Cretaceous Vertebrates of Madagascar

Taxon Search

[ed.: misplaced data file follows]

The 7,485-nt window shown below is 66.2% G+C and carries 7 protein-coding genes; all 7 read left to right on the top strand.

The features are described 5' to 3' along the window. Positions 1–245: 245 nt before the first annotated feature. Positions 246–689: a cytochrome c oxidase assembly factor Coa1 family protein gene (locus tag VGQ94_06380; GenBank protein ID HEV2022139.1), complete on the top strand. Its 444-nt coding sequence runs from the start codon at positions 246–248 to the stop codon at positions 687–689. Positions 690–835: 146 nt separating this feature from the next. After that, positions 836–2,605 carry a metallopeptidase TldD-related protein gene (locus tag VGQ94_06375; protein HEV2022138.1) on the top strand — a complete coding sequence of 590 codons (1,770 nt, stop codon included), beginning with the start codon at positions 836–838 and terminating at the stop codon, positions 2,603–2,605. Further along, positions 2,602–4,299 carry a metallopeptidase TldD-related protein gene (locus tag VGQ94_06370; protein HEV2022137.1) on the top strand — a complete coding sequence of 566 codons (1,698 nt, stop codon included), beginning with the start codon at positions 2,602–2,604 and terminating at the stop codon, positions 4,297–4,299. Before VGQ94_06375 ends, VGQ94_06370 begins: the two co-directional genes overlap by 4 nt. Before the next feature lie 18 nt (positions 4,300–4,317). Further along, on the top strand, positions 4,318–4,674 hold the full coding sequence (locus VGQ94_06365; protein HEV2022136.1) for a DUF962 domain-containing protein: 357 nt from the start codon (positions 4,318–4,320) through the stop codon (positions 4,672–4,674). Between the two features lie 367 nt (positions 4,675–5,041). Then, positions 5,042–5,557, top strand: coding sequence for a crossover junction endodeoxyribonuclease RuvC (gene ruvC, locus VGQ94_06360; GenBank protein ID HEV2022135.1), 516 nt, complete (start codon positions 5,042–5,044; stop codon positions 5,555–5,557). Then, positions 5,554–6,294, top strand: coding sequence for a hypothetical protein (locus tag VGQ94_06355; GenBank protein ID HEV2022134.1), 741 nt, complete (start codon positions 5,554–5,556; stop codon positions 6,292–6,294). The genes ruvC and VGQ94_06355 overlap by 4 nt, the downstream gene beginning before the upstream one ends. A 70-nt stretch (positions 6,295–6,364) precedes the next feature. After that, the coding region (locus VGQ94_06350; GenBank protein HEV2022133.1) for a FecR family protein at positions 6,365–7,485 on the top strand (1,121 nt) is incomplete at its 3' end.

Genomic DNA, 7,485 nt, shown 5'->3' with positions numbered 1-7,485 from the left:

The Madagascar Paleontology Project (MPP), initiated in 1993, is designed to elucidate the biogeographic and plate tectonic history of the southern supercontinent of Gondwana in general and the island of Madagascar in particular. Our paleontological discoveries in the Mahajanga Basin of northwestern Madagascar during the course of 13 highly successful expeditions as well as recent expansion into the Ambilobe Basin in northernmost Madagascar and the Morondava Basin in western Madagascar have established the island as having some of the most complete and scientifically significant specimens of Cretaceous vertebrate animals from all of Gondwana and, indeed, the world. The discoveries in the Mahajanga Basin, most of them from a small area in the Maevarano Formation near the village of Berivotra, have more than quintupled the previously known diversity of Late Cretaceous vertebrates from Madagascar and now include specimens of fishes, frogs, turtles, lizards, snakes, crocodyliforms, non-avian dinosaurs, birds, and mammals. Many of the specimens recovered represent animals that are new to science––we have named and described 20 new taxa––and include complete skulls and skeletons that are the most complete for entire clades.